Did your boys not learn how to form letters and numbers in reception SP? Did they not learn to read and spell words?
I don't think so, mrz. It was pretty much all play based, iirc. Few years back now (my boys are 14) so I may have forgotten important details but certainly there was very little in the way of formal teaching and no reading books or anything like that. I think they might have done letter sounds and counting in between running around? One of the boys could read- he learned without being taught- and the other couldn't at all but neither fact was particularly noted or commented on till year one when all the traditional 3 Rs stuff started and the running around stopped. I really do remember year one as the sea change "start learning stuff" year and reception as play based with no pressure to learn anything other than not killing each other. Do I take it things have changed dramatically?!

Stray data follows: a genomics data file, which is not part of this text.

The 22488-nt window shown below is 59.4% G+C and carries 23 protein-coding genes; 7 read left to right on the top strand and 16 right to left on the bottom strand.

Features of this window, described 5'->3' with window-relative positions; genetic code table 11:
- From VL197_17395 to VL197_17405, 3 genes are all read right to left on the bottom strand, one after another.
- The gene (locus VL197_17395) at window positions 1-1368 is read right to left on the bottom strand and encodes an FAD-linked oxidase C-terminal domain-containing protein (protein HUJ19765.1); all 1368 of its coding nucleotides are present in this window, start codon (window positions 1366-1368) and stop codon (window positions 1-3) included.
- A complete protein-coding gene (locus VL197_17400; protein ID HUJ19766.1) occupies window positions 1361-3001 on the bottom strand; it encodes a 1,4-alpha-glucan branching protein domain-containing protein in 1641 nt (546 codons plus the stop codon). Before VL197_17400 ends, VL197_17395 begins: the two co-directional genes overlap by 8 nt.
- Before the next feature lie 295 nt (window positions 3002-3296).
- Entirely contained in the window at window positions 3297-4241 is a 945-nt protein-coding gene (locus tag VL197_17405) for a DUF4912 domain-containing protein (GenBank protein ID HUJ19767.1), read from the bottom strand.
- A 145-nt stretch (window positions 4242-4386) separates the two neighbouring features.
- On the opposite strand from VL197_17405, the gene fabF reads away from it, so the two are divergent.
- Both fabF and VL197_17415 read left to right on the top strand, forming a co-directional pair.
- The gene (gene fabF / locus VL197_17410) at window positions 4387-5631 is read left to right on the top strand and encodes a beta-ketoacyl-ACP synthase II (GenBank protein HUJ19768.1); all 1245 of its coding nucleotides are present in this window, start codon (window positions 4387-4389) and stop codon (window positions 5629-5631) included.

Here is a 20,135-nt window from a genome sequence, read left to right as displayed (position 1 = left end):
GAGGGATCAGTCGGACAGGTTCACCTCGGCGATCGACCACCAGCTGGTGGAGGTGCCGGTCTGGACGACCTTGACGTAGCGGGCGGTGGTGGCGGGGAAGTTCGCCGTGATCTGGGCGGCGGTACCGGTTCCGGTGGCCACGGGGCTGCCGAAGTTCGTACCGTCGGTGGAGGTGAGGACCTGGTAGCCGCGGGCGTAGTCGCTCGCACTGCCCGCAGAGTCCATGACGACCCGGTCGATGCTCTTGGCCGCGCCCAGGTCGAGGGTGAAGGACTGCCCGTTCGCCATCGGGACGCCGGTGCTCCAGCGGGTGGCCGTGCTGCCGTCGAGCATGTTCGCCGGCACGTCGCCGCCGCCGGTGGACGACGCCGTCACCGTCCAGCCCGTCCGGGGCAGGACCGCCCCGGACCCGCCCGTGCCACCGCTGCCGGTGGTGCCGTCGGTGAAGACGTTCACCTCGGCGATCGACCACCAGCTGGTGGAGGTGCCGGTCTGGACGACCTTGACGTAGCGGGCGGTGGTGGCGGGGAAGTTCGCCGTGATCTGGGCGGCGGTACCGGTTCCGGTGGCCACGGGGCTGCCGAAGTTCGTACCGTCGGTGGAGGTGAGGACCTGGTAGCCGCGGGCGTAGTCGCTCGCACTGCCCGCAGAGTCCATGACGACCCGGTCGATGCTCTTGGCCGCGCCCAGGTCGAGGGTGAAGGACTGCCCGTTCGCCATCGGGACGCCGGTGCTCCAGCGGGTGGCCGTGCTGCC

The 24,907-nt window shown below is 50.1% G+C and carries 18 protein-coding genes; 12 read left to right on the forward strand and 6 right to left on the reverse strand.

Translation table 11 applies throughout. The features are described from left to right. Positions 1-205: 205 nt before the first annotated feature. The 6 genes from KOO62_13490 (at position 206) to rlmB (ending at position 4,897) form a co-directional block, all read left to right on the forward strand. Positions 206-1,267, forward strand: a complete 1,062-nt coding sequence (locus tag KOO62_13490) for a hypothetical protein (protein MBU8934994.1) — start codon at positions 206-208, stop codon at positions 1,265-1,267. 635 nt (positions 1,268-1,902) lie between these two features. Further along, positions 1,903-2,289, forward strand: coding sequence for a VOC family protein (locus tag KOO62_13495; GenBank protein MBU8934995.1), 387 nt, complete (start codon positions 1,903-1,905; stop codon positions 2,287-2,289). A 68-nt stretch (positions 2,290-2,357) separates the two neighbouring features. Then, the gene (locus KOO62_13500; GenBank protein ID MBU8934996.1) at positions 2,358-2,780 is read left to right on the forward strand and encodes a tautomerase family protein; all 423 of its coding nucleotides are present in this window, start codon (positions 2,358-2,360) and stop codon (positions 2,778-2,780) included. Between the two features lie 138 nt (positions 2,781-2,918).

Are you in England? because even under the old Foundation Stage as it would be then children were expected to be taught to read and write and add/subtract and were assessed on their ability to do so at the end of reception.
These are a few of the Early Learning Goals from the 2000 Foundation Stage Profile
"Reads a range of familiar and common words and simple sentences independently"
"Attempts writing for a variety of purposes, using features of different forms"
"Holds a pencil and uses it effectively to form recognisable letters, most of which are correctly formed"
"Uses phonic knowledge to write simple regular words and make phonetically plausible attempts at more complex words"